The Laramie Project, Moises Kaufman's unique, presentational stage docudrama about responses to the murder of gay college student Matthew Shepard, will be an HBO movie, a spokesman for the play confirmed.
Moises Kaufman, who co-wrote and directed the Off-Broadway drama, which opened in May at the Union Square Theatre, will pen the screenplay, according to an Aug. 4 article in Variety.
Laramie's Off-Broadway producer, Roy Gabay, told Variety the picture will be a "full-fledged movie," not a documentary. The stage show concerns members of a theatre group who travel to Laramie, WY, where Shepard was beaten to death in 1998, to take a cultural pulse, toward the goal of creating a play.
News of the film comes the same week as talk that the Off-Broadway production may close by September. Cast members have been told that the show may be ending within a month. A spokesman said the show has not announced closing.
Aug. 11 marks the 100th performance since opening May 18. Gabay, who could not be reached by Playbill On-Line, told Variety that his wish would be for the film to be produced soon, even if that means suspending the New York staging for a while, to utilize the New York cast.
Kaufman and members of his Tectonic Theater Project traveled, interviewed citizens and co-wrote the script, which had a tryout at Denver Center Theatre Company in early 2000. In the critically-lauded play, actors play themselves, their colleagues and the people of Laramie and environs. The audience is directly addressed in the piece.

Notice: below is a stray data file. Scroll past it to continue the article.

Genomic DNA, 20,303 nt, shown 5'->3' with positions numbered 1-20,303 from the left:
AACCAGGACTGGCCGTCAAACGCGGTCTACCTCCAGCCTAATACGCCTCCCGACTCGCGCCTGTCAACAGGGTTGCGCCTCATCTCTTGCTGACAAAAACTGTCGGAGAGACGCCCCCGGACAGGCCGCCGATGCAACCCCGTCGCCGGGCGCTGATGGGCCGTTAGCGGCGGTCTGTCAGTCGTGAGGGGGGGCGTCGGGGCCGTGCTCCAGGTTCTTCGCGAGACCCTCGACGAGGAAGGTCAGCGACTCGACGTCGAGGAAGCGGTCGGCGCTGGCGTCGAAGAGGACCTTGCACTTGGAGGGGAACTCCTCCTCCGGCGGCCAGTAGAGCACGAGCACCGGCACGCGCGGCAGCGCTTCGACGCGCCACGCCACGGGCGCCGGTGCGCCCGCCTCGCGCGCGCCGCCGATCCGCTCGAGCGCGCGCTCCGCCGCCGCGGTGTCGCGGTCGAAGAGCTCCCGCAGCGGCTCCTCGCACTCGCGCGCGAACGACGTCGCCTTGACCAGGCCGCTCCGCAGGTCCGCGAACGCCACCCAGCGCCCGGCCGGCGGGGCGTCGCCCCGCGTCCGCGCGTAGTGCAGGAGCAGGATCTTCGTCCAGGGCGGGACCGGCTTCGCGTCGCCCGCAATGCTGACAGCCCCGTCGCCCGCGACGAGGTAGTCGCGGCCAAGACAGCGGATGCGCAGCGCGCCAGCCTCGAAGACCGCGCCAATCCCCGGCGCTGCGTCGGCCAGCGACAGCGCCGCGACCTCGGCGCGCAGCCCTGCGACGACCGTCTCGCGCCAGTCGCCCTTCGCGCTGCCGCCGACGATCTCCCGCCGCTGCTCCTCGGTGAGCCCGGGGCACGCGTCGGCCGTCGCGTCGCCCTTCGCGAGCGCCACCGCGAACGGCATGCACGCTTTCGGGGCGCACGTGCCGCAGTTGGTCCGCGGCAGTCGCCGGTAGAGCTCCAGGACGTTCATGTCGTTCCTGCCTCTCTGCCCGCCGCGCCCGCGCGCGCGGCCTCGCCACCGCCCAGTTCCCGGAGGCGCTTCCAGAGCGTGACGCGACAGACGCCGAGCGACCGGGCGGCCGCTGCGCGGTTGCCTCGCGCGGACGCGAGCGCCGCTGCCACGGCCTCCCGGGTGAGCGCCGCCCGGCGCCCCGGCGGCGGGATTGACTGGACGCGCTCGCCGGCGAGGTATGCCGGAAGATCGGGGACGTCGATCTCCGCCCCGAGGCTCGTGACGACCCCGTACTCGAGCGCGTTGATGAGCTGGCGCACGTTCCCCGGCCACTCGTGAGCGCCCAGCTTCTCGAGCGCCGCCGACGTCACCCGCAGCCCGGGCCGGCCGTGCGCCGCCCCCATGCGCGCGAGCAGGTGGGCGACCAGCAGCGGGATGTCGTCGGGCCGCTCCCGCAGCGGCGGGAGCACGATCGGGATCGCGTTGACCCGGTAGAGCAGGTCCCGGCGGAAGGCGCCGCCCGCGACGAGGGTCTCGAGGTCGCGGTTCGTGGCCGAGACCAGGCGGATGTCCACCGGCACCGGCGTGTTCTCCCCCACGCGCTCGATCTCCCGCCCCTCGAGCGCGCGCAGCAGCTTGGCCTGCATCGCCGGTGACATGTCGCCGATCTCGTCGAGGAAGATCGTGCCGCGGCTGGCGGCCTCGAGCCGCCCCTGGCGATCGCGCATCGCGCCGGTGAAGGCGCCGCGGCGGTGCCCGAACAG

Presumably, stars will play some of the choice character roles in the movie. Despite solid notices, the serious-minded play is having trouble getting audiences in the summer months. In general, serious work is shunned by audience in summer months: tourists want candy and resident New York theatregoers are out of town.
Regional theatres and universities are expected to be champing at the bit for rights to stage The Laramie Project, which has a provocative, human subject, a minimal set and eight ensemble roles.
For Union Square ticket information, call (212) 505 0770.
-- By Kenneth Jones